litical instability has been linked the US invasion promoted in 2003 and the rising of the IS,
and then, the execution of Saddam Hussein.  e war, as well as, the attacks of the rebels as the
militants of the IS leaved serious damages in the population, in the Iraq´s heritage and the inf-
rastructure of oil in Iraq.  us, the human development in Iraq is a ected by interests con icts
among the Foreign Oil Companies, the domestic interests (sovereignty) and the claiming of the
Iraq´s people.
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management of fraud. Critical Perspectives on Accounting, 24(1), 32–43. https://doi.
Danju, I., Maasoglu, Y., & Maasoglu, N. (2013).  e Reasons Behind U.S. Invasion of Iraq.
Procedia - Social and Behavioral Sciences, 81, 682–690.
Ghadhban, T. A. (2009). Iraqs Crude Oil Production Capacity:  e Way Ahead. In Iraq Petro-
leum Conference (p. 7). London: Iraqoilforum. Retrieved from http://www.iraqoilforum.
com/wp-content/uploads/2009/12/Iraqs-Crude-Oil-Capacity- e-Way-Ahead.pdf
Gvenetadze, K., & Hegazy, A. (2015). Iraq Selected Issues. Washington, D.C. Retrieved from /scr/2015/cr15236.pdf
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Appendix 1. Iraq´s Current & Projected Oil Production, Consumption & Exports, 2010-2020 (mbd)
2010 2011 2012 2013 2014 2015 2020
Production 2.49 2.80 3.14 3.11 3.28 4.03 12.72
Consumption 0.60 0.75 0.79 0.83 - - 1.17
Exports 1.89 2.17 2.33 2.41 2.51 2.22 -
Source: Own calculations based in (United Nations Development Programme, 2016) and
(United Nations Development Programme, 2016).
ResearchGate has not been able to resolve any citations for this publication.
Full-text available
In Iraq of the post – Saddam era, the form of government has been changed to a federal and decentralized one. Federalism as one of the three form of government has been considered as a uniting factor. Being a country of many races, ethnic groups and religious factions, Iraq, has adopted federalism as its governmental form based on article 4 of the provisional constitution and article one of the permanent constitution for the post – Saddam era. However, selecting Federalism has had different reflects in national levels. In one hand, Kurds as the designers of Federalism in Iraq, have not a serious and deep belief to this subject. Sunnites are agreed only with Federalism in Kurdistan region. Finally, in Shiites coalitions, whether some of them are agree or not.
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For more than a year Iraq's Central Government (ICG) has been attempting to pass its first post-invasion national petroleum law (Oil Law). If passed by the Iraqi Council of Representatives, the Oil Law will provide the legal framework for the future exploitation of Iraq's vast oil wealth. First approved by the Council of Ministers in February 2007, the final draft Oil Law was submitted to the Council of Representatives for an expected vote in May 2007. With no vote in May, a slightly modified version was resubmitted to the Council of Representatives in July 2007, where it has been fiercely debated. A deal on the Oil Law had apparently been reached, but imploded when the Kurdistan Regional Government (KRG) passed their own regional oil law in August 2007, and the Sunni coalition in the Council of Representatives pulled out of the deal. There is little hope that the law will be passed, or even voted on, in the near future. Although the political reconciliation needed to pass the Oil Law is failing, the law is an important piece of legislation that will eventually play a crucial role in the reconstruction of the oil industry in Iraq. The proposed law authorizes oil sector privatization in the form of production-sharing contracts, or PSCs. Under the new Oil Law, PSCs permit foreign oil companies (FOCs) to sign contracts directly with the ICG to develop specific areas of Iraq's petroleum sector in exchange for a share of the oil profits. Iraq's oil sector has been greatly damaged by decades of conflict, and is now in need of massive redevelopment, foreign investment, and expansion. Through minor modifications to the Oil Law, moderated FOC involvement will be greatly beneficial to Iraq, while at the same time giving an equitable share of the oil profits to the FOCs for their contribution.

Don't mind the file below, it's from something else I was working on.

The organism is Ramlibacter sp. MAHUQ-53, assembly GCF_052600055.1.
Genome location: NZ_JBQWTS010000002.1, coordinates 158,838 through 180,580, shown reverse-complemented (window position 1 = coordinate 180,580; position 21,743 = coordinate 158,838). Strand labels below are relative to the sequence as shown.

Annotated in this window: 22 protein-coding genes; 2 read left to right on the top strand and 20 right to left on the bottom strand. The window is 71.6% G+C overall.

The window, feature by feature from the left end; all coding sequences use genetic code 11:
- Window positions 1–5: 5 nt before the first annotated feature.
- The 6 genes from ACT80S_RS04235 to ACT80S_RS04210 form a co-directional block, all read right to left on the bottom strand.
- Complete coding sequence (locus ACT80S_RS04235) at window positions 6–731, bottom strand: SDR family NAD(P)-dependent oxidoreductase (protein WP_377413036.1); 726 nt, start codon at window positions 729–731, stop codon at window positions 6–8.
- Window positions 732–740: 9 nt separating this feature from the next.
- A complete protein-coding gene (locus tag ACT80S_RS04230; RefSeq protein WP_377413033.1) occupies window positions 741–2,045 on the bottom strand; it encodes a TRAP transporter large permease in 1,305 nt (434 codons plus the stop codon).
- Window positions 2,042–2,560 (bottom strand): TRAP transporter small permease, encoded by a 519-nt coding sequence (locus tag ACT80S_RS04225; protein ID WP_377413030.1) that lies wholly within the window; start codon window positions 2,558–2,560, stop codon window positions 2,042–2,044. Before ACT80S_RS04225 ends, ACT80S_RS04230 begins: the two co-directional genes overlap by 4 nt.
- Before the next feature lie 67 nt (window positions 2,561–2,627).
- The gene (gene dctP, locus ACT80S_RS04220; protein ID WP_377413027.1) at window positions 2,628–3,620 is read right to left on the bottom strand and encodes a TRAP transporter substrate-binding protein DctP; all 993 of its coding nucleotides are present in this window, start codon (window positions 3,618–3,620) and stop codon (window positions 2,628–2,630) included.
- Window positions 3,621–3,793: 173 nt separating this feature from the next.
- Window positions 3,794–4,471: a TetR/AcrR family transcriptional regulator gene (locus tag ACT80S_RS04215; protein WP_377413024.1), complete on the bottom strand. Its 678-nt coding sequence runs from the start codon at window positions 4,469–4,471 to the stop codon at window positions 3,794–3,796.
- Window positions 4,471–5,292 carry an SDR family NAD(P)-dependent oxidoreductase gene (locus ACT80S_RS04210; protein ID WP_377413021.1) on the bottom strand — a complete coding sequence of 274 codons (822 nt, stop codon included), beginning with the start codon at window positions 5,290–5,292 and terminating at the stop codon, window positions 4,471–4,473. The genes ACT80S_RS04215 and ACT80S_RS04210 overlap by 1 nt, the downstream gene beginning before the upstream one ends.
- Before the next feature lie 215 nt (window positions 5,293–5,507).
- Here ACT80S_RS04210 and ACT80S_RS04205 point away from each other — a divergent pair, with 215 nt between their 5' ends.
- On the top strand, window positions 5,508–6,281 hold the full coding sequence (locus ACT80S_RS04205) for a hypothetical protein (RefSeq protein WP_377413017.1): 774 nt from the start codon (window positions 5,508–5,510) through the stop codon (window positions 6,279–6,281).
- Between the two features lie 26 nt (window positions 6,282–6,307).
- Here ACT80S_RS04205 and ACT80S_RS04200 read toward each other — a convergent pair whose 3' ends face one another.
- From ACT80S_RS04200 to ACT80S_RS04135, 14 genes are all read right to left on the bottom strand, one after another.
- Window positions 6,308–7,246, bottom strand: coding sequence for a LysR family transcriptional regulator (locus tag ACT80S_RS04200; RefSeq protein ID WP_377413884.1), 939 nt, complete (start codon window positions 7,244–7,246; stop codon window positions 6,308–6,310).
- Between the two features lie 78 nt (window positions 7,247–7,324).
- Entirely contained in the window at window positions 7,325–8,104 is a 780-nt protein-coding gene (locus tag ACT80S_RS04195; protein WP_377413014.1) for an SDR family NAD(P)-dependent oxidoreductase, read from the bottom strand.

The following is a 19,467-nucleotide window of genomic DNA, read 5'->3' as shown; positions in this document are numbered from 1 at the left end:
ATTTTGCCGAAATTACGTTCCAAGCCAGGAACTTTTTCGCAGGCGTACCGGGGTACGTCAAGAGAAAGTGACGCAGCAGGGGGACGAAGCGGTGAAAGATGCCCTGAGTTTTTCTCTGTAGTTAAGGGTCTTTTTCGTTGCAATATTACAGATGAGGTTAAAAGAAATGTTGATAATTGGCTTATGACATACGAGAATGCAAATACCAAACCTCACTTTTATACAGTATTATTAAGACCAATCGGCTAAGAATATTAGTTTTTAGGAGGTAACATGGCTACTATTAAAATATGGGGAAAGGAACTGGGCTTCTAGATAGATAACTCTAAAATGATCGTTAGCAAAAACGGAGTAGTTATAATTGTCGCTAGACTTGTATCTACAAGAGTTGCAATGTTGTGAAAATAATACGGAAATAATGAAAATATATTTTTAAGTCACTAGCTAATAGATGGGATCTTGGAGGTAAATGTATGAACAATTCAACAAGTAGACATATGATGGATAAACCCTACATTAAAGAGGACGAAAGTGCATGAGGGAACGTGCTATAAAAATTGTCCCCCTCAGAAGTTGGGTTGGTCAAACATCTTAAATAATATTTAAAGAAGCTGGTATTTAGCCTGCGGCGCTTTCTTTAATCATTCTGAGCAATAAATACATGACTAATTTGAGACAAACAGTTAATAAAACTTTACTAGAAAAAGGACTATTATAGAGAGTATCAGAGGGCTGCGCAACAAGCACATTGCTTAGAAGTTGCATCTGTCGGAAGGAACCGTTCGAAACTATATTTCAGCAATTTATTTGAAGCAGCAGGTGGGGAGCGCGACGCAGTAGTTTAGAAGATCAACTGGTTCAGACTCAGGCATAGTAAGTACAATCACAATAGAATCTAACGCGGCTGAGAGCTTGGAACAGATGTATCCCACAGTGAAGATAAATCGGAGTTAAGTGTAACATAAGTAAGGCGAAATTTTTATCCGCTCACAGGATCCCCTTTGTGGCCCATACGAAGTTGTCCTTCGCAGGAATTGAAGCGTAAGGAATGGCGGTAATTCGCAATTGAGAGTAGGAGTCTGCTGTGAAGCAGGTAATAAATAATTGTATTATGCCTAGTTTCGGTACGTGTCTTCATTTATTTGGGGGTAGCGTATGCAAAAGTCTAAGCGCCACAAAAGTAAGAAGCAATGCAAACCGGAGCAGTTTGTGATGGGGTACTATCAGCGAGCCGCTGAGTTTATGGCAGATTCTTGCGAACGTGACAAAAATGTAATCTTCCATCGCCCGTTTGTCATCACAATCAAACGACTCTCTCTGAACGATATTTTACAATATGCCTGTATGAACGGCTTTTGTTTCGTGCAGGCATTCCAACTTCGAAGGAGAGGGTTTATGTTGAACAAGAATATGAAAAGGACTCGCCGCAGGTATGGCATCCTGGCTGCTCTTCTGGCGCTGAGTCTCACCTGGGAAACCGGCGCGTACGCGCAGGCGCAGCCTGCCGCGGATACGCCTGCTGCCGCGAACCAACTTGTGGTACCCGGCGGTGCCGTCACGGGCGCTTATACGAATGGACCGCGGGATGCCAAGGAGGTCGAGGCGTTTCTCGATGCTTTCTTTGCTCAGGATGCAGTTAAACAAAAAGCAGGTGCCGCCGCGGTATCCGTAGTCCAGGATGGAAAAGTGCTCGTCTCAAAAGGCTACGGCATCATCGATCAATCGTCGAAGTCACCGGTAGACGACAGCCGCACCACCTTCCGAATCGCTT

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Iraq has large wealth of crude oil, and natural gas, which can provide high level of welfare if it exploited in optimal ways, but this wealth has not used according to this standard since the discovery and extraction of oil in the early twentieth century for many reasons, that stand in the forefront of international and domestic factors, which the international oil cartel have dominated that wealth until the seventies of the last century, after the control of the state, and the devastating wars exhausted that wealth resources.Iraq at this stage, standing in front of several options for how to exploit this wealth in order to achieve well-being of society, particularly many international data, which indicated that Iraq has proven and probable oil reserves at about 505 b.b. that could make it on the top of oil countries in the world, while international oil demand is increasing every year, that next to the decreasing and depletion of oil reserves for many countries.